The total dynamic torque for the rotation about z axis (first joint) remains T=m*r^2*angular acceleration

Assuming the linear rail guides(ball bearing slides) are rigid and does not undergo deflection, the dynamic torque for horizontal and vertical motion remain as:

For horizontal motion,  T=m*radius*acceleration

For vertical motion upwards, T=m*radius*(acceleration+gravity)

Err... am I correct for the dynamic load? Since all the joints are moving in perpendicular direction to each other, there is actually no influence onto the dynamic load of each joint when all joints move together
« Last Edit: May 03, 2008, 09:56:17 AM by kennykck »

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Re: Dynamic load for cylindrical robot
« Reply #25 on: May 03, 2008, 11:08:39 AM »
Hmmm I'm looking at your two pics, but still confused exactly where your actuators are and how they rotate. Those two pics don't even seem to go together . . .

Can you redo your FBD using the standard notation?
http://www.societyofrobots.com/robot_arm_tutorial.shtml#DOF

If you take the time to draw forces and lengths as described here:
http://www.societyofrobots.com/robot_arm_tutorial.shtml#joint_force

it should answer your own questions (or at least help me help you better).

If I were to design my own robot arm, this is what I'd do - you can't skip these steps!

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Re: Dynamic load for cylindrical robot
« Reply #26 on: May 03, 2008, 08:16:12 PM »
Actually those two picture are robots from different category. From previous post, Top one is the joint arm robot from your tutorial. I would like to know whether my understanding of ur tutorial is correct or not. Lower one is the cylindrical robot which I'm currently doing, in which I need to do the dynamic load.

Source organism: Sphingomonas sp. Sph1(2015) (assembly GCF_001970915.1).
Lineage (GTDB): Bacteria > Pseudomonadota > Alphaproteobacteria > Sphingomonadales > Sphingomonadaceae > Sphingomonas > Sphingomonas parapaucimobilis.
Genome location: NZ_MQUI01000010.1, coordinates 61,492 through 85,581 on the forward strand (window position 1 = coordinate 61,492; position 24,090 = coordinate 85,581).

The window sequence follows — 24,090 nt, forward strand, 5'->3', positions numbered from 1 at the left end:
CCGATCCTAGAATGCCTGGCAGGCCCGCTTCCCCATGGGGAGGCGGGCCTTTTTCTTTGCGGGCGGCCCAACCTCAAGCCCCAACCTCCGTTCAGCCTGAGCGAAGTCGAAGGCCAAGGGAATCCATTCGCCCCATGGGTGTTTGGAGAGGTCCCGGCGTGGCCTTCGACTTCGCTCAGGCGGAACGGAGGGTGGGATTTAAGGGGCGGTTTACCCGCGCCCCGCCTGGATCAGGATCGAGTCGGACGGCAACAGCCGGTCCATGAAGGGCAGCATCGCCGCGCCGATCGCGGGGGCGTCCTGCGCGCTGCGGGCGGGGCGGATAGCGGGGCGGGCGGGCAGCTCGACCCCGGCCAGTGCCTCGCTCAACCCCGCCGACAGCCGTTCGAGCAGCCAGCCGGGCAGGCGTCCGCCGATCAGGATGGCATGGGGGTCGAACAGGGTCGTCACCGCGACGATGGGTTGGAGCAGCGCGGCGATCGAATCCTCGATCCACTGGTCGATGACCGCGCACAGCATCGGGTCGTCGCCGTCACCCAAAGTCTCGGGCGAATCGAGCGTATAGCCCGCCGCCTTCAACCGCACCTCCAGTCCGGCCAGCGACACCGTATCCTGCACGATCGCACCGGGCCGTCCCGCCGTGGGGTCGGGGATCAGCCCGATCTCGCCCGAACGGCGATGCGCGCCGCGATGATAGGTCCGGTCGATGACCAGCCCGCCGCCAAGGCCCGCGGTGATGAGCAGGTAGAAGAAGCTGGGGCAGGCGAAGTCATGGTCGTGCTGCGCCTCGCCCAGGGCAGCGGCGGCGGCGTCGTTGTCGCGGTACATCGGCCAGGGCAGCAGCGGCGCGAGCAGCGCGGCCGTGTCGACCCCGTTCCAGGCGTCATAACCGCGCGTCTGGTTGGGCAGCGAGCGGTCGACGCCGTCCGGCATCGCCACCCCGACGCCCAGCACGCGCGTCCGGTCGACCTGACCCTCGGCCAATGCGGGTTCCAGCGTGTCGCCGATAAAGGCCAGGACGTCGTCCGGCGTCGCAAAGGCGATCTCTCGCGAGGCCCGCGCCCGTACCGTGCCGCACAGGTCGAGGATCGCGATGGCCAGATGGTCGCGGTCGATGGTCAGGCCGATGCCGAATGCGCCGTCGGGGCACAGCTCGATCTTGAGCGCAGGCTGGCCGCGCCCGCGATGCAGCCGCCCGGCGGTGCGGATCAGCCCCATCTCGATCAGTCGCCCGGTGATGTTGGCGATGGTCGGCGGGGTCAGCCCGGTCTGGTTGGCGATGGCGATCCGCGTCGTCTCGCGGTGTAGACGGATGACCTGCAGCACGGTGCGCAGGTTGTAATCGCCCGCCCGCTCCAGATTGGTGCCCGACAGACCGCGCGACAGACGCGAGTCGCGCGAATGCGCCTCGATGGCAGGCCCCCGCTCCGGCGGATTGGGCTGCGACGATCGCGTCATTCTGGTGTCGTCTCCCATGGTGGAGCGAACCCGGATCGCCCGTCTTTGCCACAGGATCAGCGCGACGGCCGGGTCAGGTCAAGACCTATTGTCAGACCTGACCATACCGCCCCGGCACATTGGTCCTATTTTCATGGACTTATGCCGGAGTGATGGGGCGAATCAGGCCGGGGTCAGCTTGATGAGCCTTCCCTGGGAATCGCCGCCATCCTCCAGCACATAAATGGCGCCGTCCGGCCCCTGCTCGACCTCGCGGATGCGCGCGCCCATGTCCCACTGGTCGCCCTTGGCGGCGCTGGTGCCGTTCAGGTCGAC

This picture is the DOF of my cylindrical robot.

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Re: Dynamic load for cylindrical robot
« Reply #27 on: May 03, 2008, 08:30:37 PM »
On that arm, you have three point masses you should account for when it rotates about the base joint.

A: horizontal beam weight
B: end effector weight
C: object it carries weight

using this equation:
T=angular_acceleration*mass*radius^2, or T=amr^2

bring it out for total rotational dynamic torque:
Ttotal=aA*mA*rA^2 + aB*mB*rB^2 + aC*mC*rC^2

Where aA, aB, and aC are angular accelerations on the same line and have the same point of rotation.

and for vertical motion dynamic force:
Force=mass*acceleration
Force=(mA+mB+mC)*a

to figure torque for that you'd have to consider actuator gearing ratios

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Re: Dynamic load for cylindrical robot
« Reply #28 on: May 04, 2008, 04:36:30 AM »
So the total dynamic load for rotational joint(cylindrical robot) when all joints move together remains equal to

Ttotal=aA*mA*rA^2 + aB*mB*rB^2 + aC*mC*rC^2

due to the perpendicular of static force to the torque for rotational joint, is it?

If yes then thanks. ;)

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Re: Dynamic load for cylindrical robot
« Reply #29 on: May 04, 2008, 06:57:03 AM »
ummmmm I didn't understand your question . . .

Each joint experiences a different load, so you'd have to do a different calculation for each joint motor . . .

The one in your last post is just for the rotational base servo when it rotates the arm.